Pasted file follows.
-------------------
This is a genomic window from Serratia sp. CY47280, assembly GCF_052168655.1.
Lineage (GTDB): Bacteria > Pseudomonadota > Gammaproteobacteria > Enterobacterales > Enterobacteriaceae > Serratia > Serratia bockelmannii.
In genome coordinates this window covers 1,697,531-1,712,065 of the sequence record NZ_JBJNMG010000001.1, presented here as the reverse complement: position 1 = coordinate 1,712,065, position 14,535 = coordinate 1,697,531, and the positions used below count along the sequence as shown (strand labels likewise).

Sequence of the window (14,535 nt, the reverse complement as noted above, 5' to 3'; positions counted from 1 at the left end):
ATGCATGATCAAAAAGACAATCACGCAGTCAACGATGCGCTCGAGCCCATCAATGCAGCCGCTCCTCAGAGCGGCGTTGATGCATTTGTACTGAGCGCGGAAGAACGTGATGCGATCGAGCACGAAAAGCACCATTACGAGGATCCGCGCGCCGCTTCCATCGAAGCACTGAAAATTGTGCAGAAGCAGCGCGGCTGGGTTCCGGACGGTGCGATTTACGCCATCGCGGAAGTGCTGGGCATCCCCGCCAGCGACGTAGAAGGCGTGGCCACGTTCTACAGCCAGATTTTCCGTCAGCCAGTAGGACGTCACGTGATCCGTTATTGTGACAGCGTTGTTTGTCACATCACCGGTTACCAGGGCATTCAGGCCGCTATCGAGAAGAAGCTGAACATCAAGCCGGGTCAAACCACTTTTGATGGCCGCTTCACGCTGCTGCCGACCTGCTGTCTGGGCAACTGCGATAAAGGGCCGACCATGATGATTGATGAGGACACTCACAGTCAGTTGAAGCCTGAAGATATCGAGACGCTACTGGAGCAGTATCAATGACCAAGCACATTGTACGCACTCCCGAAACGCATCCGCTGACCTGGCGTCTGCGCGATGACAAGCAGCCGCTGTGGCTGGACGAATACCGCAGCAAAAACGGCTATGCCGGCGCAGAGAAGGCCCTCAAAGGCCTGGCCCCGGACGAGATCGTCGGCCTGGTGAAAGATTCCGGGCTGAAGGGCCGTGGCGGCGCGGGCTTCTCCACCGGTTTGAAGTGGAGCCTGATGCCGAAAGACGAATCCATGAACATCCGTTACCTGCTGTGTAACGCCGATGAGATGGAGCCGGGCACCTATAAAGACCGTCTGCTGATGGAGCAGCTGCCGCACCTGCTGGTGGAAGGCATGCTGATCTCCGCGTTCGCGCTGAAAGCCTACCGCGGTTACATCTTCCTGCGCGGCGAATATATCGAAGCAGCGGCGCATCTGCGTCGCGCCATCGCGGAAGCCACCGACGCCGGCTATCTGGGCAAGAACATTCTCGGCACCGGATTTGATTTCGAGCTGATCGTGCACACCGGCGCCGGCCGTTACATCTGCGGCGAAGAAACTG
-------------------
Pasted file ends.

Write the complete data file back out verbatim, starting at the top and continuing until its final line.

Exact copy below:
This is a genomic window from Serratia sp. CY47280, assembly GCF_052168655.1.
Lineage (GTDB): Bacteria > Pseudomonadota > Gammaproteobacteria > Enterobacterales > Enterobacteriaceae > Serratia > Serratia bockelmannii.
In genome coordinates this window covers 1,697,531-1,712,065 of the sequence record NZ_JBJNMG010000001.1, presented here as the reverse complement: position 1 = coordinate 1,712,065, position 14,535 = coordinate 1,697,531, and the positions used below count along the sequence as shown (strand labels likewise).

Sequence of the window (14,535 nt, the reverse complement as noted above, 5' to 3'; positions counted from 1 at the left end):
ATGCATGATCAAAAAGACAATCACGCAGTCAACGATGCGCTCGAGCCCATCAATGCAGCCGCTCCTCAGAGCGGCGTTGATGCATTTGTACTGAGCGCGGAAGAACGTGATGCGATCGAGCACGAAAAGCACCATTACGAGGATCCGCGCGCCGCTTCCATCGAAGCACTGAAAATTGTGCAGAAGCAGCGCGGCTGGGTTCCGGACGGTGCGATTTACGCCATCGCGGAAGTGCTGGGCATCCCCGCCAGCGACGTAGAAGGCGTGGCCACGTTCTACAGCCAGATTTTCCGTCAGCCAGTAGGACGTCACGTGATCCGTTATTGTGACAGCGTTGTTTGTCACATCACCGGTTACCAGGGCATTCAGGCCGCTATCGAGAAGAAGCTGAACATCAAGCCGGGTCAAACCACTTTTGATGGCCGCTTCACGCTGCTGCCGACCTGCTGTCTGGGCAACTGCGATAAAGGGCCGACCATGATGATTGATGAGGACACTCACAGTCAGTTGAAGCCTGAAGATATCGAGACGCTACTGGAGCAGTATCAATGACCAAGCACATTGTACGCACTCCCGAAACGCATCCGCTGACCTGGCGTCTGCGCGATGACAAGCAGCCGCTGTGGCTGGACGAATACCGCAGCAAAAACGGCTATGCCGGCGCAGAGAAGGCCCTCAAAGGCCTGGCCCCGGACGAGATCGTCGGCCTGGTGAAAGATTCCGGGCTGAAGGGCCGTGGCGGCGCGGGCTTCTCCACCGGTTTGAAGTGGAGCCTGATGCCGAAAGACGAATCCATGAACATCCGTTACCTGCTGTGTAACGCCGATGAGATGGAGCCGGGCACCTATAAAGACCGTCTGCTGATGGAGCAGCTGCCGCACCTGCTGGTGGAAGGCATGCTGATCTCCGCGTTCGCGCTGAAAGCCTACCGCGGTTACATCTTCCTGCGCGGCGAATATATCGAAGCAGCGGCGCATCTGCGTCGCGCCATCGCGGAAGCCACCGACGCCGGCTATCTGGGCAAGAACATTCTCGGCACCGGATTTGATTTCGAGCTGATCGTGCACACCGGCGCCGGCCGTTACATCTGCGGCGAAGAAACTG